The Do's and Dont's of Edible Dosing

BLOOM MONTANA
October 1, 2020
ISSUE

Every person has a unique internal physiologic environment and can therefore experience different results with various medications. One person’s response to a dose of edible cannabis can vary significantly from the next, even more so than other medications or herbs. Why?

Several factors are involved, including previous history of cannabis use, gastrointestinal factors, and the function/sensitivity of one’s endocannabinoid system. 

Once you go above 100 mg and into extremely high dosages such as 150 mg, 200 mg, or even 500 mg marijuana edibles, the risk of negative effects associated with the idea of overconsuming cannabis—such as nausea and paranoia—increase, even for consumers who may have very high tolerances.


There are a few things to consider that may alter your cannabis experience:


  • THC has biphasic properties, which means at one dose it might have one effect (relieves stress) but one larger can cause the opposite (increased feelings of stress). 
  • Taking THC edibles on an empty stomach can cause your dose to be absorbed faster with a more intense onset. A meal rich in fat can cause you to absorb more THC than usual. 
  • If you take your regular dose outside of your normal routine, it can cause a completely different experience. 
  • If you ever become uncomfortable from overconsumption try laying down, closing your eyes, and take deep slow breaths. You can also try watching a funny or comforting movie.
  • If you feel like you are experiencing trouble breathing or heart-related problems, you should seek medical attention.


How many mg of edibles should you eat?


The ideal edibles dose depends on a lot of things, including tolerance, individual body chemistry, and the experience you’re looking for. But there are some basic guidelines that can help you find the right dose of marijuana edibles, which are measured in milligrams (mg).


1 – 2.5 mg THC edibles

Effects include: Mild relief of symptoms like pain, stress, and anxiety; increased focus and creativity.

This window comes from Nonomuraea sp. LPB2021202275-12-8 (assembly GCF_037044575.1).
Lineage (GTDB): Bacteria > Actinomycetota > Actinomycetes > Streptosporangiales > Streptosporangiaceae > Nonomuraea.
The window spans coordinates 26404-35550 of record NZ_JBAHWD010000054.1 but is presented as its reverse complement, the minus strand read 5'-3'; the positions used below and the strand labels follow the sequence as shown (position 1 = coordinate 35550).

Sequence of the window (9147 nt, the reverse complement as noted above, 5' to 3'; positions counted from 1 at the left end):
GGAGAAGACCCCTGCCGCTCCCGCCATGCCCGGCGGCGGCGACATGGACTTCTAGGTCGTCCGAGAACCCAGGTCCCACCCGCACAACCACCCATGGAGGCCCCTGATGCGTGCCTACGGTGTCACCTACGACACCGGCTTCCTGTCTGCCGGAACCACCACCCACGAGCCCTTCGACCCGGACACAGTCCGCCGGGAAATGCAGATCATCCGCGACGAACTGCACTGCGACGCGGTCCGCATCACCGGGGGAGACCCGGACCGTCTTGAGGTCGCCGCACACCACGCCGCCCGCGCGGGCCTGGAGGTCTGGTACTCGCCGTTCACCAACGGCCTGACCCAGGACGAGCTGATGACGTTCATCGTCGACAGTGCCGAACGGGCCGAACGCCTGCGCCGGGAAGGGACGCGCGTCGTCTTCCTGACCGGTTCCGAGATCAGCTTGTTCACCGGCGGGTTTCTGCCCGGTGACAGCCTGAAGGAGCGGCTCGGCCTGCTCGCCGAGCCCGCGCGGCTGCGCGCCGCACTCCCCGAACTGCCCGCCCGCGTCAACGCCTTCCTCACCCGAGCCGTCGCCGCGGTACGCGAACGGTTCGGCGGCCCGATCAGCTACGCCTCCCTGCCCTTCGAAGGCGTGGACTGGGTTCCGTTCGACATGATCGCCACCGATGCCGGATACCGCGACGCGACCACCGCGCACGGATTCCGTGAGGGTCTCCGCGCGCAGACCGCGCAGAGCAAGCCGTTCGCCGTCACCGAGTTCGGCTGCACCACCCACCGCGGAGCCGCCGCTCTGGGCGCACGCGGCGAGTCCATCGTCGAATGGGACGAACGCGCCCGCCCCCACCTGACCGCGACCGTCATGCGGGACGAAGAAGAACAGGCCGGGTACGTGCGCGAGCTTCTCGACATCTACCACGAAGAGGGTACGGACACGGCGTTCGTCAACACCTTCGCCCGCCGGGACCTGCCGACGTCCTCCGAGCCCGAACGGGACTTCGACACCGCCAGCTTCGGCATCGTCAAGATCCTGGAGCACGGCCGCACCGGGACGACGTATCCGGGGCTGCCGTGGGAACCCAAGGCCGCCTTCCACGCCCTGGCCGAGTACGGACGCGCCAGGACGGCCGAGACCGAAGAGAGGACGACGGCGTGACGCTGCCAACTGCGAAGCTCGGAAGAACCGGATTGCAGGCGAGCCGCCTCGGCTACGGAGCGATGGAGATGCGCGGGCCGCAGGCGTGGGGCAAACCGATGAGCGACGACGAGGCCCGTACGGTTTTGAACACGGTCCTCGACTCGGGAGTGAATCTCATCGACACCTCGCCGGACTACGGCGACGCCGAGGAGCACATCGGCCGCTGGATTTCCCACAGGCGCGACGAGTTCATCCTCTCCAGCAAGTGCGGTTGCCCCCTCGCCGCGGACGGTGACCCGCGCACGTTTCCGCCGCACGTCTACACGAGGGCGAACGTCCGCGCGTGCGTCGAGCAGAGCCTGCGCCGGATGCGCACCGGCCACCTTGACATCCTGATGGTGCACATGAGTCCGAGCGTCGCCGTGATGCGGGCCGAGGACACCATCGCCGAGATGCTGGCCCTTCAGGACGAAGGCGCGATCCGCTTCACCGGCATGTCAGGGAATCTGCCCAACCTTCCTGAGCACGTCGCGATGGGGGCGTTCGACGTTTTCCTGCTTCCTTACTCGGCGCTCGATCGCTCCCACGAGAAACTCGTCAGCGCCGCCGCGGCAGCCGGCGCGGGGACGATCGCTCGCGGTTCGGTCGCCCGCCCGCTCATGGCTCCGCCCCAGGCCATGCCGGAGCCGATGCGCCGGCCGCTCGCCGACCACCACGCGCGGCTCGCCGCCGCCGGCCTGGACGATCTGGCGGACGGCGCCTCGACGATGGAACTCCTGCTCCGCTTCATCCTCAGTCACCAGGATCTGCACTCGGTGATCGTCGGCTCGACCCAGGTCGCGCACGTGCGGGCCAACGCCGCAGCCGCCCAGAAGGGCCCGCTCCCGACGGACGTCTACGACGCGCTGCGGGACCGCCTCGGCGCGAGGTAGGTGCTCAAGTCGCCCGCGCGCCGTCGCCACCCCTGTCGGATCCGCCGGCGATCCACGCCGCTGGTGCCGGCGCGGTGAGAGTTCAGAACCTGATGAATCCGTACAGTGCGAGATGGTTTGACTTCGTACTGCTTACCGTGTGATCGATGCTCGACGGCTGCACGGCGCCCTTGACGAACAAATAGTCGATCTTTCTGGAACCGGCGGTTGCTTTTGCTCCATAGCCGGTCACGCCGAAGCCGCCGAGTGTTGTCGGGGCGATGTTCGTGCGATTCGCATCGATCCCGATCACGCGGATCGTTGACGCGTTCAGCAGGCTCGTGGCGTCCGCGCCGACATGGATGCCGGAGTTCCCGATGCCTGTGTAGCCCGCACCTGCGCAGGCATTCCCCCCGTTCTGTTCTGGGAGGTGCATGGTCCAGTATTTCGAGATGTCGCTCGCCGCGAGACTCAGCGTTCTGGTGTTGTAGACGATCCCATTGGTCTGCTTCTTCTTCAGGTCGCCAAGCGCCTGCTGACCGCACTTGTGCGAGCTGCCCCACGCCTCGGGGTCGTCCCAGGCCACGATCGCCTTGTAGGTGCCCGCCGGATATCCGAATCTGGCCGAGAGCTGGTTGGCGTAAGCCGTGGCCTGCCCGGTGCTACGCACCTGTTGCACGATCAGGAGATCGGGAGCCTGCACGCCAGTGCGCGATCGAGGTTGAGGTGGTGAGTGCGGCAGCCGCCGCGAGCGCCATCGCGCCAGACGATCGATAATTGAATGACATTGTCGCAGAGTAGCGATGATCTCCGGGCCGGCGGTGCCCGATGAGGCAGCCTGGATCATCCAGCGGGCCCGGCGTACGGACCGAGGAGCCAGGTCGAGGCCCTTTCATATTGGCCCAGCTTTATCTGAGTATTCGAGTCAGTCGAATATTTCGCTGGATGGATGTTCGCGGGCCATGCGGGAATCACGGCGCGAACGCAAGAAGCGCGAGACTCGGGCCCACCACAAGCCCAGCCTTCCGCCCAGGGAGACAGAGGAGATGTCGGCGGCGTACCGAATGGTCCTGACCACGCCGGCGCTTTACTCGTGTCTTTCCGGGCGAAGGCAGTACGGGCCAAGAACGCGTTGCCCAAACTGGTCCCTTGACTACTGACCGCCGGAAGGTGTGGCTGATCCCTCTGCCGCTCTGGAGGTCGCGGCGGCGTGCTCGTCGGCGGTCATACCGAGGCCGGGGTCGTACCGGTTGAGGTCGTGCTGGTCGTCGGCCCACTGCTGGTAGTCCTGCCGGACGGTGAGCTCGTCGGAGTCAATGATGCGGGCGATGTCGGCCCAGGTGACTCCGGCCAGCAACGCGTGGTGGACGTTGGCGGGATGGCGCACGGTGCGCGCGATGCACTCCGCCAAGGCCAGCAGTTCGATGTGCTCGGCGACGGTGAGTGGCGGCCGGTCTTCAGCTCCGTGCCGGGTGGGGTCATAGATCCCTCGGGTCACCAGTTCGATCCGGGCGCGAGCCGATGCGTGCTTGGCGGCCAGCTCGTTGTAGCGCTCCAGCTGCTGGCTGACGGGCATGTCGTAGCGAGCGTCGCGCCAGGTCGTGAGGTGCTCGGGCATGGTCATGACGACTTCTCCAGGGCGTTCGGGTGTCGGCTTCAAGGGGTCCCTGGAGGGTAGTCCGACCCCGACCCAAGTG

Good for: First-time consumers or regular consumers looking to microdose.

2.5 – 15 mg THC edibles

Effects include: Stronger relief of pain and anxiety symptoms; euphoria; impaired coordination and perception.

Good for: Standard recreational use; persistent symptoms not addressed by smaller doses; people looking for a good night’s sleep.

30 – 50 mg THC edibles

Effects include: Strong euphoric effects; significantly impaired coordination and perception.

Good for: High tolerance THC consumers; consumers whose GI systems don’t absorb cannabinoids well.

50 – 100 mg THC edibles

Effects include: Seriously impaired coordination and perception; possible unpleasant side effects including nausea, pain, and increased heart rate.

Good for: Experienced, high-tolerance THC consumers; patients living with inflammatory disorders, cancer, and other serious conditions.


How long does it take to feel an effect from edibles?

The most common mistake in cannabis dosing occurs when a person doesn’t feel any effect from an edible after one hour and decides to take another dose; two hours later, both doses come through and the individual experiences the unpleasant effects of a cannabis overconsumption.


Adding CBD to THC can enhance the medical benefits of marijuana edibles, such as pain or anxiety relief, while decreasing the adverse effects, such as impairment and elevated heart rate. CBD partially blocks the intoxicating effects of THC, so consumers who wish to experience the medical benefits of cannabis without as much impairment can best achieve this with products that contain both CBD and THC. It’s important for consumers to know the contents of each of these components and the ratio of CBD to THC.

Products with a CBD:THC ratio of 1:1 are powerfully therapeutic and produce less impairment than a THC-dominant product. Excessive doses of these products can still produce classic cannabis overconsumption symptoms.


Tips for relieving overconsumption of edibles

  • Be in a calm, safe environment and have gentle reassurance that everything will be OK is the primary treatment.
  • Stay hydrated.
  • A large 50-200mg dose of CBD (without significant amounts of THC) can act as a partial antidote. Lemon oil, found predominantly in the rind and in lower amounts in the juice, has also been used historically for this purpose. Grate a tablespoon of lemon zest and chew it up before swallowing.
  • Most people do not need emergency medical care unless they have pre-existing heart disease or another serious medical condition. For ongoing vomiting and diarrhea, intravenous rehydration may be necessary.



References:

https://bakedbros.com/blogs/news/edible-dosage-mg-chart

https://healer.com/cannabis-edibles-dosing-chart-find-the-right-dose/


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